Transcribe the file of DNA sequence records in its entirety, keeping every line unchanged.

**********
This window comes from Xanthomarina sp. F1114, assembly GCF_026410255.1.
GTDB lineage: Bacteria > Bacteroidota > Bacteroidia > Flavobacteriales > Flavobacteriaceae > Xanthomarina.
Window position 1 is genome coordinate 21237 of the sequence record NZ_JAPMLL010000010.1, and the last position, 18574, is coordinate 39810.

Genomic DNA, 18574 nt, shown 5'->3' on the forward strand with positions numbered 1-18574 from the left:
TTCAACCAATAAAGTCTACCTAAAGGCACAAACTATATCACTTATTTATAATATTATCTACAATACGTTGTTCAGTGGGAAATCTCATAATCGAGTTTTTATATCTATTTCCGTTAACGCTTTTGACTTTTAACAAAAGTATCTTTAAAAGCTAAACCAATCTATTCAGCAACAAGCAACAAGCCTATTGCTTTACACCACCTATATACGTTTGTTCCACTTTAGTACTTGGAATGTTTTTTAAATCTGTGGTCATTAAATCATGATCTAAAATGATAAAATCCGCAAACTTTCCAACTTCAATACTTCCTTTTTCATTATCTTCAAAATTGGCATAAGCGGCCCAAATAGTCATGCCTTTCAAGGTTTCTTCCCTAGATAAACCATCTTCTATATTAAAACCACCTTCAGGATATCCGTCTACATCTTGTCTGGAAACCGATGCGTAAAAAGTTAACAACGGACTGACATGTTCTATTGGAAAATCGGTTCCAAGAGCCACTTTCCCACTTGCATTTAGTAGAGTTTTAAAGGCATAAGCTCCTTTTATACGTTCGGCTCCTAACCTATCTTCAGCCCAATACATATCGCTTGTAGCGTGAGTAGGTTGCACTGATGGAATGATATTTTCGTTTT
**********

This window comes from Xanthomarina sp. F1114, assembly GCF_026410255.1.
GTDB lineage: Bacteria > Bacteroidota > Bacteroidia > Flavobacteriales > Flavobacteriaceae > Xanthomarina.
Window position 1 is genome coordinate 21237 of the sequence record NZ_JAPMLL010000010.1, and the last position, 18574, is coordinate 39810.

Genomic DNA, 18574 nt, shown 5'->3' on the forward strand with positions numbered 1-18574 from the left:
TTCAACCAATAAAGTCTACCTAAAGGCACAAACTATATCACTTATTTATAATATTATCTACAATACGTTGTTCAGTGGGAAATCTCATAATCGAGTTTTTATATCTATTTCCGTTAACGCTTTTGACTTTTAACAAAAGTATCTTTAAAAGCTAAACCAATCTATTCAGCAACAAGCAACAAGCCTATTGCTTTACACCACCTATATACGTTTGTTCCACTTTAGTACTTGGAATGTTTTTTAAATCTGTGGTCATTAAATCATGATCTAAAATGATAAAATCCGCAAACTTTCCAACTTCAATACTTCCTTTTTCATTATCTTCAAAATTGGCATAAGCGGCCCAAATAGTCATGCCTTTCAAGGTTTCTTCCCTAGATAAACCATCTTCTATATTAAAACCACCTTCAGGATATCCGTCTACATCTTGTCTGGAAACCGATGCGTAAAAAGTTAACAACGGACTGACATGTTCTATTGGAAAATCGGTTCCAAGAGCCACTTTCCCACTTGCATTTAGTAGAGTTTTAAAGGCATAAGCTCCTTTTATACGTTCGGCTCCTAACCTATCTTCAGCCCAATACATATCGCTTGTAGCGTGAGTAGGTTGCACTGATGGAATGATATTTTCGTTTT